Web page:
his, I again say, is most ungrateful, in been redueed nearly one half by opening

speakiog of me, pothing extenuate nor this island to the exports of a country " set down aught in malice. Let the bles- where the taxes are comparatively trifling,

sings I have copferred, as well as the the receipt at the Exchequer must ditrouble 'I have occasioped, be remen- minish without even any dininution of the “ bered. Without me, Buonaparte might, number of taxes. The peace is, as I “this day, Rerhaps have been master of said it would be, a sort of Revolution in

England and Sovereign of the World. England. The people are sure. They It is most unþaudsome as well as un- were drunk last ung and July. The grateful to kick and cuff, to insult and drunken tit is over. and tliey pre now in Iraduce me,the momentit is supposed my a state of lassitude and paig: aching ald can be dispensed with.

heads and empty purses. The whole of “I am, &c. the achievements of the Property Tax “THE PROPERTY Tax." have not, however, been named by the The above is taken from the COUNTER Courier, who las overlooked grants:of of the 18th justaut; and, it must be con- public poney, sinccurcs, the restoration fessed, the complaint of poor Property of the Pope and the Inquisition, and Tax is not altogether unfounded, though, inany others. it pretenils too far, when it talks of paking the American Naxy hide its head," LORD FOCHRANE- AND THE LEGION and of keepiog Napoleoy out of Englund,

OF HONOUR which the people could have done with- The following article appeared in the out a Property Tax full as well, at least, Morning Chronicle of Wedre dag last as with it. It is, however, very amusing Yesterday a Chapter of the Order to hear this tax so outrageously abuseum, the Bath was held at tist: urlocatie

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“ the Prince's Chamber, Westminster, at "loughby Gordon, Knight of the Bath," : " which were present-His Royal High in his ever to be remembered examina.

ness the Duke of York, as Grand Master; tion on Mrs. Clarke's affair with the be" the Rev. Dr. Vincent, Dean of West-lored Frederick, I stippose this is one of “minster, Dean of the Order ; the Right his achieveinents." LORD COCHRANE's “ Hon. Sir David Dundas, Sir George Il. are, indeed of a very different Order. The • Burlow, and Sir Richard Straphan; the expression which the representatives of - Genealogist, Sir George Nayler; the our most revered Regent, the Right llon” Deputy Bath King of Arus, Francis ourable Henry Canning, thought proper “ Townsend, Esq. and the Gentleman to apply to the American navy, when he “Usher of the Scarlet Rog, G; F. Beltz, described it as hearing a few"

bits of " Esq. all ių their robes.-The object of " striped bunting,” cannot but bring to " the Meeting, being merely to communi every man's recollection the extraordinary “ cate to the Chapter the nicasures which achievements" which vessels, bearing

had been adopted for the DEGRADA- this " striped buntiog," have performed “TION of Lord Cochrane, and the ex- over our, hitherto reckoner, invincible pulsion of his banner and achicrements navy. One of these bits of red ribbon, from King Henry the Serenth's Cha- which decorate the knights commanders

pel, the Chapter adjourned soon after of the new order, is, I understand, on " Three o'clock."-So then ;- the new le- the way to Lisbon, as a reward fos gion of Honour liave held their first this statesman's elegant, and witty, and meeting, or Chapter," as they call it ; novel designation of the American pavy: and, in a manner perfectly consistent The list of his achievements". inust with their “ most honourable” intentions, then be put up in Westminster Abbey : they have commenced their proceedings and no doubt they will ocçppy, with with communicating on the inportant peculiar grace and effect, the niche, vasubject of having expelled Lord 'Coch- cated by the "expulsion and degradaRANE from their " honourable Order,"" tion of Lord Cochrane," which the and turned out his banner and' Achieve Chapter” of the honorable Order ments” from Kiny Henry the Vllth's las just assembled, in fall form, to Chapel. "Lord Cochrane's Achieve- ratify. I confess I should like to see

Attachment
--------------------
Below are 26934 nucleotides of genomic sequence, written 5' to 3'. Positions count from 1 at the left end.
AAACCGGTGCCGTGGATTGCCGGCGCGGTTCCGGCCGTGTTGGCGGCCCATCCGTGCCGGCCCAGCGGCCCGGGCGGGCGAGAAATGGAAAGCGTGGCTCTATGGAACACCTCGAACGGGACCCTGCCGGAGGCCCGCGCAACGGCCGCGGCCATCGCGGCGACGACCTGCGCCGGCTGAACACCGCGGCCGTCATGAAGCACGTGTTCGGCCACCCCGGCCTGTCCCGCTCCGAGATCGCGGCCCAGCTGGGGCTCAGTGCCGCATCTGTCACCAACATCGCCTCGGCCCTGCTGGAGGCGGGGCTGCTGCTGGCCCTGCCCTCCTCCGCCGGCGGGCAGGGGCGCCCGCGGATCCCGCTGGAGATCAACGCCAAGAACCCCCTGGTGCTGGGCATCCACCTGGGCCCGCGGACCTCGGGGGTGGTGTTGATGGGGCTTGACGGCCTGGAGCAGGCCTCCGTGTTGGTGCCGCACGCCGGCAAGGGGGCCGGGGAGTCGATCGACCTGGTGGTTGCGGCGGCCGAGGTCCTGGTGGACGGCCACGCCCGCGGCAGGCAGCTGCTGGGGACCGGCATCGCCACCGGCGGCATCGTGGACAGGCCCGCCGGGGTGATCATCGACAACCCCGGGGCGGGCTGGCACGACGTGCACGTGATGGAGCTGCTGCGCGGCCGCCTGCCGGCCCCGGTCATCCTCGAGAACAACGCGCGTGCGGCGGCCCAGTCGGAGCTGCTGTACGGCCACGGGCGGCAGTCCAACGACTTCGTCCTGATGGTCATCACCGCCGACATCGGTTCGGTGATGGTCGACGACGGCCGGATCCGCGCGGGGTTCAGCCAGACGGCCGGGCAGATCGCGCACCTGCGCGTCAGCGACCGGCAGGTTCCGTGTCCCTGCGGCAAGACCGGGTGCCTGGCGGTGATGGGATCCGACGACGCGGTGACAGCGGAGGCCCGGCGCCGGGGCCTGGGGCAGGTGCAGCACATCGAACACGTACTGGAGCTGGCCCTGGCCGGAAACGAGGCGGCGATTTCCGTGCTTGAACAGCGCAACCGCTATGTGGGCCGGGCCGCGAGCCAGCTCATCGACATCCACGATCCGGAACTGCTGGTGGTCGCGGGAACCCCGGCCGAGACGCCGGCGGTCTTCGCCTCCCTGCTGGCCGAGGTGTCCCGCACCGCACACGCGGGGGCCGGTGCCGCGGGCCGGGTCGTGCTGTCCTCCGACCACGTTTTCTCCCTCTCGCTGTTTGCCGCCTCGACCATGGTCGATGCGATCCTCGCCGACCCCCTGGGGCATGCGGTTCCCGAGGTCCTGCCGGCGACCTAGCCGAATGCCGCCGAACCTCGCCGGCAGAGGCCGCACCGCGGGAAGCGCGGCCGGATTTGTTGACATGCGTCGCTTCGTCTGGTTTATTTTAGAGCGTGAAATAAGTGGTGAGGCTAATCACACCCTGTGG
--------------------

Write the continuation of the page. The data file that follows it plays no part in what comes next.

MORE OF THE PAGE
nients!!!" - I have carefully looked over this list of our Ambassador's “ Achner the list of names of this honourable fra

" ments."

It appears that a grieve ternity, beginning with his Royal High- ous complaint has been made by ness, our beloved Frolerick, the Duke of some of the persons calling themselves York, and I can discover very sufficient Heralds at Arms," as to a sort of reasons why they should be most anx- intruder, who has been put amongst jous to get rid of any record of Lord them, by the Priuce Regent, and wbose, COCHRANE'S "'Achievements," Cer- peculiar duty, is said to be to manufdc tainly there is very little relatiouship ture, in good seţ terins, the Aebiete... between them and the achievements of ments” of these "honorable gendeince, the members of this “most honorable fra. ---Now, I think, the whole College of.in * ternity." Can any of these men be so Arms, Heralds and all, even juęluding silly as to suppose that they havedc- these new intruders, will be rather puzzled. graded,as they term it, Lord Coch- to compose the poetical effusion which RANE by this measure? Can they sup- is to decorate Mr. Çaạning's baunen. pose that they have inflicted upon him Fiction is the soul of poetry. This then one moment's paiu ? Pope muen! They will be apoem of first rate merit. l shall * sadly deceive themselves : LORD Coch- endeavour to obtain a copy of it, and I RANE suffers no regret at quitting the as- shall certainly gratify my readers by sociation just remodelled. The quilt ing it to tlyen as soon as it can be prodrivers at the Horse-Liuards.; the Post- cured, master of the Duke of Wellington; our beloved Frederick's Private Secretary, and

THE CONGRESS. such like gallaut pugn, are certainly little Mr, ÇOBBETT.-) have Githerto obo fitted for the society of LORD COCHRANE.served no particular notịce in your Jou

nts" of these men must nal of the proceedings of the assemblage is distingit. most curious descrip- of royal and noile negociatiors that

I os torget Sir James Wil compose the congress of Vjeaņa: "It is said